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|The Rossborough Inn|
|Status||Oldest building on campus and in the City of College Park|
|Type||Enrollment Management Offices|
|Location||South campus, on Baltimore Avenue|
University of Maryland, College Park campus
|Named for||The Ross Family (proprietors)|
|Design and construction|
|Architect||John Ross (?)|
The Rossborough Inn is a historic building facing Baltimore Avenue/United States Route 1 (also formerly known as the old Washington Boulevard and the Washington and Baltimore Turnpike) on the eastern edge of the campus of the University of Maryland at College Park. Construction on the building began in 1798 and was completed in 1812, making it the oldest building on campus (older than the 1856 university itself) and the oldest building in the adjoining town of the City of College Park. It is built in the Federal style. The lower wings were added in 1938, as part of extensive renovations. The Rossborough Inn is listed as a historic site by the Maryland-National Capital Park and Planning Commission.
The inn and tavern was constructed by land speculator John Ross, to serve people traveling between Baltimore and Washington D.C. (on the old Washington and Baltimore Turnpike). According to Anne Turkos, the archivist for the University of Maryland Libraries, the name '"Rossborough"' refers to the name of the area the inn was built on in the late 18th Century and early 19th Century, after landowner Richard Ross ("Rossborough" was used interchangeably with "Rossburg" as late as the 1920s). By 1835, financial troubles had doomed the business and the building was being used as a farmhouse by its owner, Charles Benedict Calvert, (1808–1864), whose family owned the nearby Riversdale Plantation. In 1858, Calvert donated the land that the Rossborough building sat on to the Maryland Agricultural College (now University of Maryland at College Park).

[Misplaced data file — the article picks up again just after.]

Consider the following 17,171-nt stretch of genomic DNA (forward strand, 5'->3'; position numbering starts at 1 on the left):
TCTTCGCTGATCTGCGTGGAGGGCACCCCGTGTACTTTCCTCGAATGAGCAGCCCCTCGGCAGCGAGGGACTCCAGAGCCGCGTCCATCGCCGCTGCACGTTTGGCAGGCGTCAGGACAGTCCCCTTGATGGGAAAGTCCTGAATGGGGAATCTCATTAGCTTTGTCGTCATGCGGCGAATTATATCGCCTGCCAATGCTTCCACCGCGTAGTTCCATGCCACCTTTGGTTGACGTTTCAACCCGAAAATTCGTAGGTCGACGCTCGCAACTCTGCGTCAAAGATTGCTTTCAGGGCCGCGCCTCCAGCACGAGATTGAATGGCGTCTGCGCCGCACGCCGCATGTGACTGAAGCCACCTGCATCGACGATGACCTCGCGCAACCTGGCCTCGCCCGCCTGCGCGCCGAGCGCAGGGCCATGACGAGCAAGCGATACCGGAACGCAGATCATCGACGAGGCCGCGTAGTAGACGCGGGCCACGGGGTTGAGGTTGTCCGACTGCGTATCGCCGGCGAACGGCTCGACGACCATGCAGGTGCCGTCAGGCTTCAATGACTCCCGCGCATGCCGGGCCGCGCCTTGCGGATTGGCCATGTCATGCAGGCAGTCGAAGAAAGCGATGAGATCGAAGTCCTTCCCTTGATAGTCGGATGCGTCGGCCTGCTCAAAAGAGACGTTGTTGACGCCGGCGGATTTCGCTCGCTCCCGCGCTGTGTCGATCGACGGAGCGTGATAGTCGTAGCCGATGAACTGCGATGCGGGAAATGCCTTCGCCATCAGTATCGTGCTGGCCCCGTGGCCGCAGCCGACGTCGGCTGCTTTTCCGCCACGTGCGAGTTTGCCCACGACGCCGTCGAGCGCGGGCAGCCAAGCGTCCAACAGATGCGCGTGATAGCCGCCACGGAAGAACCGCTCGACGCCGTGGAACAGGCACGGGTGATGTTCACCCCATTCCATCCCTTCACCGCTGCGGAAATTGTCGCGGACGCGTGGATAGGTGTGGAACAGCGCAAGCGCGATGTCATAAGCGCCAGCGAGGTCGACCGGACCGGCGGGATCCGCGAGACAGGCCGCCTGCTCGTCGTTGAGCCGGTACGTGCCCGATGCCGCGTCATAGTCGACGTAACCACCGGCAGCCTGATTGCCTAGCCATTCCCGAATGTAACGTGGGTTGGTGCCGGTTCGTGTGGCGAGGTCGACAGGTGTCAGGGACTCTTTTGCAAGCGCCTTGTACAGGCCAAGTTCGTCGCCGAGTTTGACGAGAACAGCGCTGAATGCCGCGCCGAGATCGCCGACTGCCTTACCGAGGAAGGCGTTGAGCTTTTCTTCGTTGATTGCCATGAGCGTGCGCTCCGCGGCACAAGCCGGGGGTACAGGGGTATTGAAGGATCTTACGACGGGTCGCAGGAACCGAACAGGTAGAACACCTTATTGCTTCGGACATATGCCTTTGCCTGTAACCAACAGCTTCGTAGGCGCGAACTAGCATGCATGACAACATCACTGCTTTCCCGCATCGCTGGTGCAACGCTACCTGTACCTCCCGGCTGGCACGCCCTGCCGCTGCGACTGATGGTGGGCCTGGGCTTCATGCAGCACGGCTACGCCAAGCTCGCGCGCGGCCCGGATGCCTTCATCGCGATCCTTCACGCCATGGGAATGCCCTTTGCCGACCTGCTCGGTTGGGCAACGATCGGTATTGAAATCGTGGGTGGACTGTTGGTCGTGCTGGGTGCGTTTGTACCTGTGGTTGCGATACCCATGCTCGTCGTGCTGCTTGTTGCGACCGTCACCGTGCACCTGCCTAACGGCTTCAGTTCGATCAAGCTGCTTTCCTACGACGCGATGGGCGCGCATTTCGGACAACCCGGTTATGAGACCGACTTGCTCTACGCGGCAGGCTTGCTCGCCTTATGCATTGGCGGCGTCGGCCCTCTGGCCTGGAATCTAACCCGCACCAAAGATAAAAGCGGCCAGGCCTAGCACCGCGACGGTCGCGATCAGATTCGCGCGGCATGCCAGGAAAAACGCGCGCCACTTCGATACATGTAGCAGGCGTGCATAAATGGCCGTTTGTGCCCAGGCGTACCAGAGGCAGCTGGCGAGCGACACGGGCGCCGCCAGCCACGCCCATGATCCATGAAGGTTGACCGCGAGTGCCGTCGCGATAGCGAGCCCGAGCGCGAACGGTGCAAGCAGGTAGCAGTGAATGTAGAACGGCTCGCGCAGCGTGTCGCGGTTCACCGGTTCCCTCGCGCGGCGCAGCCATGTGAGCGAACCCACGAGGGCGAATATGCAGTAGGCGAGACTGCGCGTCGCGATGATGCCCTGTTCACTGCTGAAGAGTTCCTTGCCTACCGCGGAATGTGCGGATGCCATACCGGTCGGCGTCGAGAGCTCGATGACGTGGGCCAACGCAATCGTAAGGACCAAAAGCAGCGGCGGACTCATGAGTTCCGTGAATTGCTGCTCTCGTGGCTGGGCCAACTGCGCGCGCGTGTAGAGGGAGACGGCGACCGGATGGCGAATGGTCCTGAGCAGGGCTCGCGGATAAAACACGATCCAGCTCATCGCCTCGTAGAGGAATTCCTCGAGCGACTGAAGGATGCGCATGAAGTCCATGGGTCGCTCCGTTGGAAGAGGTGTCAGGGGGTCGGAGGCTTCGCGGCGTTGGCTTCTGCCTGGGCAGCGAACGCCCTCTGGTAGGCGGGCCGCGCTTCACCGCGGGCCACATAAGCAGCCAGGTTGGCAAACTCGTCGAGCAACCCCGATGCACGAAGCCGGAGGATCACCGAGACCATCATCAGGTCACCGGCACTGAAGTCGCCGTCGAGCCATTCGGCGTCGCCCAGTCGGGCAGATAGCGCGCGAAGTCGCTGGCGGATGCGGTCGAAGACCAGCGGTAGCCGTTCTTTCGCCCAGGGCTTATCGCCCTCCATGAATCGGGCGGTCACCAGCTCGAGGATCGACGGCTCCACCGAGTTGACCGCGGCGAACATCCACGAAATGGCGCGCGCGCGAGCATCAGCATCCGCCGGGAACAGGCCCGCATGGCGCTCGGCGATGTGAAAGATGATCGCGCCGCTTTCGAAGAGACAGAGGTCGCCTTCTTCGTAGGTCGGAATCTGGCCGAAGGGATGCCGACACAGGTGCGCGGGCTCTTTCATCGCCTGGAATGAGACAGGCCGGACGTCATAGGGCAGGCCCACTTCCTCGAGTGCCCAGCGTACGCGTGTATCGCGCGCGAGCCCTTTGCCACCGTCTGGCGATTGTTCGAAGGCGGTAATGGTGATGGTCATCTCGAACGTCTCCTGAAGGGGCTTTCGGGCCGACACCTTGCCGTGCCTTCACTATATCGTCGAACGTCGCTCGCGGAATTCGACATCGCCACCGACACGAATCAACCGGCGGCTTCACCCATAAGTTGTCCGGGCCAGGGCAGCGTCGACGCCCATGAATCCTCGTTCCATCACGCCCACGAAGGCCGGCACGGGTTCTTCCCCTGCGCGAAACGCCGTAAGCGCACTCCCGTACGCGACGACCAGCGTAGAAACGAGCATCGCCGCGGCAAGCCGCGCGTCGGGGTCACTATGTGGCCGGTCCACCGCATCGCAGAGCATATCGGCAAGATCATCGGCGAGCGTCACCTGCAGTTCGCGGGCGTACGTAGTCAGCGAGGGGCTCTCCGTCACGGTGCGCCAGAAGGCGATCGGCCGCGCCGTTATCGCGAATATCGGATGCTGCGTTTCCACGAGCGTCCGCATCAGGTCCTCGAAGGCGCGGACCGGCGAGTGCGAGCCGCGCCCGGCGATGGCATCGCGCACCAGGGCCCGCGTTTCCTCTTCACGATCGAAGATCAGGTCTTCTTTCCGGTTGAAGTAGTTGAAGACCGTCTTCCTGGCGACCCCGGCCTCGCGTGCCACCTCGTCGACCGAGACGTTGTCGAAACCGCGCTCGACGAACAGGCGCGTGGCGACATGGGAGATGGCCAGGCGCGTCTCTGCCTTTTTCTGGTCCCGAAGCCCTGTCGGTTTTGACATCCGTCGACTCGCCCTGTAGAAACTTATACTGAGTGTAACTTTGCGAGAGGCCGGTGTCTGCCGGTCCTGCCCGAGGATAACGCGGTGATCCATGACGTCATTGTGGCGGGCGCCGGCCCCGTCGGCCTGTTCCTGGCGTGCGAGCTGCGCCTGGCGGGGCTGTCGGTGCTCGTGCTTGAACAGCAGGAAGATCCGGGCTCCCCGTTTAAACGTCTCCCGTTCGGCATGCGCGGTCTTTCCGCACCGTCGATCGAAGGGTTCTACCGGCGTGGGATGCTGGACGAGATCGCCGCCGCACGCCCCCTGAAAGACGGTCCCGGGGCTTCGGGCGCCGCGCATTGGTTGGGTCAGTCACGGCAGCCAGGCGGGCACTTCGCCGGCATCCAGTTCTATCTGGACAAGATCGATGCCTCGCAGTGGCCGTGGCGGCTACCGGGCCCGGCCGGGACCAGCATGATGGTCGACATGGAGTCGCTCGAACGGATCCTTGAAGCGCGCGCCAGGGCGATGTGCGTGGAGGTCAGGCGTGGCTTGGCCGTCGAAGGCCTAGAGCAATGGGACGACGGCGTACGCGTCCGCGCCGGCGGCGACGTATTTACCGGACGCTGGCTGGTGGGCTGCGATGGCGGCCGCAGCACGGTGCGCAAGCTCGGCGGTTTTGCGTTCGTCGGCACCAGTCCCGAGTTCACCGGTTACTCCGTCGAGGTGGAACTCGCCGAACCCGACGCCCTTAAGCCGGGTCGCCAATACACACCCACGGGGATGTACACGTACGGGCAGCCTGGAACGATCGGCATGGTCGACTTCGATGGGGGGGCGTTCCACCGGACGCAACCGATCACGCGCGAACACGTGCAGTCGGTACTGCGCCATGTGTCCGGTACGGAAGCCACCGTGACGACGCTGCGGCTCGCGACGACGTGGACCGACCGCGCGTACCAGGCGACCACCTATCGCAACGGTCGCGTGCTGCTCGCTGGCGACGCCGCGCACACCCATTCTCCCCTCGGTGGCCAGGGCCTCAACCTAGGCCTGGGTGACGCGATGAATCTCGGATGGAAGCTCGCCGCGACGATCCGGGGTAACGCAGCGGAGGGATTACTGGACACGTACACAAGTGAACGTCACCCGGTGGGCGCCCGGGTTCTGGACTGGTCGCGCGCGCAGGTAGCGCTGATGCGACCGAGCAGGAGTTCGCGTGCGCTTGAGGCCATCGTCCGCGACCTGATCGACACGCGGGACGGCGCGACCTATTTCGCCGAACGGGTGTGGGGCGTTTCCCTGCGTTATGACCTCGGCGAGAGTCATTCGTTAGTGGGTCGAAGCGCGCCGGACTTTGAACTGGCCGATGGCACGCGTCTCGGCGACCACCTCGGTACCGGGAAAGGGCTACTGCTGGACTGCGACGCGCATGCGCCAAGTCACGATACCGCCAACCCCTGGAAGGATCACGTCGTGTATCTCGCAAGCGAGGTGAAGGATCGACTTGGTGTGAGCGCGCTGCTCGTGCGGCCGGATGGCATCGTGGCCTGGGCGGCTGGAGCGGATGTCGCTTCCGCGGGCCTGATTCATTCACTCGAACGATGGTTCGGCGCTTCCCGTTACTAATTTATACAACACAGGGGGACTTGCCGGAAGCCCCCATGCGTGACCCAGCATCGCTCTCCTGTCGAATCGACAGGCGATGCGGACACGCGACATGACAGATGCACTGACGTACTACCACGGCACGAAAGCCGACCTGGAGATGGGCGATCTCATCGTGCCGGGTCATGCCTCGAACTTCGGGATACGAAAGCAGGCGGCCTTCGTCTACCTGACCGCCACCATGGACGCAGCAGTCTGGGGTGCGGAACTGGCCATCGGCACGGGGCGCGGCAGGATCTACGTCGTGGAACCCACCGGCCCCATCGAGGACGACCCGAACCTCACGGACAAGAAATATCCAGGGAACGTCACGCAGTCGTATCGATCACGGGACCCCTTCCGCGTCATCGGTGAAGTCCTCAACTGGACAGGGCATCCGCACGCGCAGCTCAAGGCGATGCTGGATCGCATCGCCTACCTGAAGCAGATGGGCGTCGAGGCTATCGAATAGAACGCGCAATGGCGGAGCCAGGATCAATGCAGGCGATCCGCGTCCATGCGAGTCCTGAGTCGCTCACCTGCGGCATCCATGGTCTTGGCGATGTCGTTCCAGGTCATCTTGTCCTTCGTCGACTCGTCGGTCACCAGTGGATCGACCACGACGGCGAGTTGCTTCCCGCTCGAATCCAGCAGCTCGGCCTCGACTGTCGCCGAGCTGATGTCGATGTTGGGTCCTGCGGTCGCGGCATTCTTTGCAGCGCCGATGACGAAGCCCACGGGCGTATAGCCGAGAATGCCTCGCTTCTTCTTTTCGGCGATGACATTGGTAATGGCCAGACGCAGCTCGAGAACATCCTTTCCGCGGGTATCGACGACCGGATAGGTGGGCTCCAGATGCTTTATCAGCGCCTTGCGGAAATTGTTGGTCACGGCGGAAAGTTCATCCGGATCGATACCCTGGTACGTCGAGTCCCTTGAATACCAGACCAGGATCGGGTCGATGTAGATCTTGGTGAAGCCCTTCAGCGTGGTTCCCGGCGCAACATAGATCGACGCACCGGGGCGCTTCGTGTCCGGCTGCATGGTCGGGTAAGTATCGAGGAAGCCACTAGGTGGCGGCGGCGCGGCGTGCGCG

The Rossborough Inn was a faculty residence when, in 1864, during the Civil War, Confederate Army General Bradley T. Johnson (of Frederick, Maryland) and his cavalry brigade occupied the university grounds, utilizing the building as his headquarters.
The building has been used for a variety of purposes since. Currently it contains the Office of Undergraduate Admissions, but it has acted as the home of University of Maryland Faculty and Alumni Club and housed a restaurant, "The Carriage House", that served lunch on weekdays.
Extensive renovations by the university (aided by the federal government) have resulted in a significantly more contemporary appearance than the original. Carved in the keystone above the front door is the head of Silenus, made of a rare Coade stone.
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